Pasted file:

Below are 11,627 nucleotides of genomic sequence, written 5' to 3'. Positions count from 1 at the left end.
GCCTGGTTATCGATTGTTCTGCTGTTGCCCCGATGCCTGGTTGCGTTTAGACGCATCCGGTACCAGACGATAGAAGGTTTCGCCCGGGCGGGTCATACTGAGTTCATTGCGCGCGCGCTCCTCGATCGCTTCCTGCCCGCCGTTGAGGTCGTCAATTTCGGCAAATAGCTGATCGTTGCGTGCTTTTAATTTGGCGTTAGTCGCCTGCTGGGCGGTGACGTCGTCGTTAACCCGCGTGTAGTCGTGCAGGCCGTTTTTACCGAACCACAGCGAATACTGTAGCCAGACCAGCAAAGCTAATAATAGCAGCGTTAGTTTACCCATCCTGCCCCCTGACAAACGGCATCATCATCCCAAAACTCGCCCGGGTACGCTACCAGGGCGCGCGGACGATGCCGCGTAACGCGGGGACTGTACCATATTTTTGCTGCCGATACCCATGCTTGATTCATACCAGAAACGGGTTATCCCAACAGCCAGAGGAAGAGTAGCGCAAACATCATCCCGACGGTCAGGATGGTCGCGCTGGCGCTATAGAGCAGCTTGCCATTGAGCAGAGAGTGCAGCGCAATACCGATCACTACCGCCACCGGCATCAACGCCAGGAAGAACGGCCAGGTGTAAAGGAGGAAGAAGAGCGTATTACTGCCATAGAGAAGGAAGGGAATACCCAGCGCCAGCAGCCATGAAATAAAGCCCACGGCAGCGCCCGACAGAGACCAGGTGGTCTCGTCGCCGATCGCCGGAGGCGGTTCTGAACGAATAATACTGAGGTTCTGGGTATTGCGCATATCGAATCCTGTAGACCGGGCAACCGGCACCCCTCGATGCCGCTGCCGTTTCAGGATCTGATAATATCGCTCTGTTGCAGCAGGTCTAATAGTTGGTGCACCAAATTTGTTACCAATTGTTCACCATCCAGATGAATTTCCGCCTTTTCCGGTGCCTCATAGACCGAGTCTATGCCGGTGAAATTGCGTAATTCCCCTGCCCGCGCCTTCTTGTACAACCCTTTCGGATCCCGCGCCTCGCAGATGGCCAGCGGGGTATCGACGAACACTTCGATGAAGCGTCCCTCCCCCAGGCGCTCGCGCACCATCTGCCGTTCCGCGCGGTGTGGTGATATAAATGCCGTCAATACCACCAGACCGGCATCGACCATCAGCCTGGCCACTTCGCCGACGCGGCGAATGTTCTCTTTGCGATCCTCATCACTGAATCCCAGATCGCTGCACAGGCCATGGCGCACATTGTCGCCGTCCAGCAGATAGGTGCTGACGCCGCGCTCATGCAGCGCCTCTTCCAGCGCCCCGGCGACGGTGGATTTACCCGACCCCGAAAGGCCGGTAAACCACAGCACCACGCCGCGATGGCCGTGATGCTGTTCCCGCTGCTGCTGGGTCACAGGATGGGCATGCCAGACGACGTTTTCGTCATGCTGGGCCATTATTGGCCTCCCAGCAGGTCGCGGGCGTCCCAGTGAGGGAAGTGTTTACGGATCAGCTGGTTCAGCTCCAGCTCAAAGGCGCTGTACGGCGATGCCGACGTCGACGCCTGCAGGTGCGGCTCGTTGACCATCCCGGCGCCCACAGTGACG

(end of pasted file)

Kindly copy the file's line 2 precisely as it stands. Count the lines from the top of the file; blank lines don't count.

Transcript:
GCCTGGTTATCGATTGTTCTGCTGTTGCCCCGATGCCTGGTTGCGTTTAGACGCATCCGGTACCAGACGATAGAAGGTTTCGCCCGGGCGGGTCATACTGAGTTCATTGCGCGCGCGCTCCTCGATCGCTTCCTGCCCGCCGTTGAGGTCGTCAATTTCGGCAAATAGCTGATCGTTGCGTGCTTTTAATTTGGCGTTAGTCGCCTGCTGGGCGGTGACGTCGTCGTTAACCCGCGTGTAGTCGTGCAGGCCGTTTTTACCGAACCACAGCGAATACTGTAGCCAGACCAGCAAAGCTAATAATAGCAGCGTTAGTTTACCCATCCTGCCCCCTGACAAACGGCATCATCATCCCAAAACTCGCCCGGGTACGCTACCAGGGCGCGCGGACGATGCCGCGTAACGCGGGGACTGTACCATATTTTTGCTGCCGATACCCATGCTTGATTCATACCAGAAACGGGTTATCCCAACAGCCAGAGGAAGAGTAGCGCAAACATCATCCCGACGGTCAGGATGGTCGCGCTGGCGCTATAGAGCAGCTTGCCATTGAGCAGAGAGTGCAGCGCAATACCGATCACTACCGCCACCGGCATCAACGCCAGGAAGAACGGCCAGGTGTAAAGGAGGAAGAAGAGCGTATTACTGCCATAGAGAAGGAAGGGAATACCCAGCGCCAGCAGCCATGAAATAAAGCCCACGGCAGCGCCCGACAGAGACCAGGTGGTCTCGTCGCCGATCGCCGGAGGCGGTTCTGAACGAATAATACTGAGGTTCTGGGTATTGCGCATATCGAATCCTGTAGACCGGGCAACCGGCACCCCTCGATGCCGCTGCCGTTTCAGGATCTGATAATATCGCTCTGTTGCAGCAGGTCTAATAGTTGGTGCACCAAATTTGTTACCAATTGTTCACCATCCAGATGAATTTCCGCCTTTTCCGGTGCCTCATAGACCGAGTCTATGCCGGTGAAATTGCGTAATTCCCCTGCCCGCGCCTTCTTGTACAACCCTTTCGGATCCCGCGCCTCGCAGATGGCCAGCGGGGTATCGACGAACACTTCGATGAAGCGTCCCTCCCCCAGGCGCTCGCGCACCATCTGCCGTTCCGCGCGGTGTGGTGATATAAATGCCGTCAATACCACCAGACCGGCATCGACCATCAGCCTGGCCACTTCGCCGACGCGGCGAATGTTCTCTTTGCGATCCTCATCACTGAATCCCAGATCGCTGCACAGGCCATGGCGCACATTGTCGCCGTCCAGCAGATAGGTGCTGACGCCGCGCTCATGCAGCGCCTCTTCCAGCGCCCCGGCGACGGTGGATTTACCCGACCCCGAAAGGCCGGTAAACCACAGCACCACGCCGCGATGGCCGTGATGCTGTTCCCGCTGCTGCTGGGTCACAGGATGGGCATGCCAGACGACGTTTTCGTCATGCTGGGCCATTATTGGCCTCCCAGCAGGTCGCGGGCGTCCCAGTGAGGGAAGTGTTTACGGATCAGCTGGTTCAGCTCCAGCTCAAAGGCGCTGTACGGCGATGCCGACGTCGACGCCTGCAGGTGCGGCTCGTTGACCATCCCGGCGCCCACAGTGACG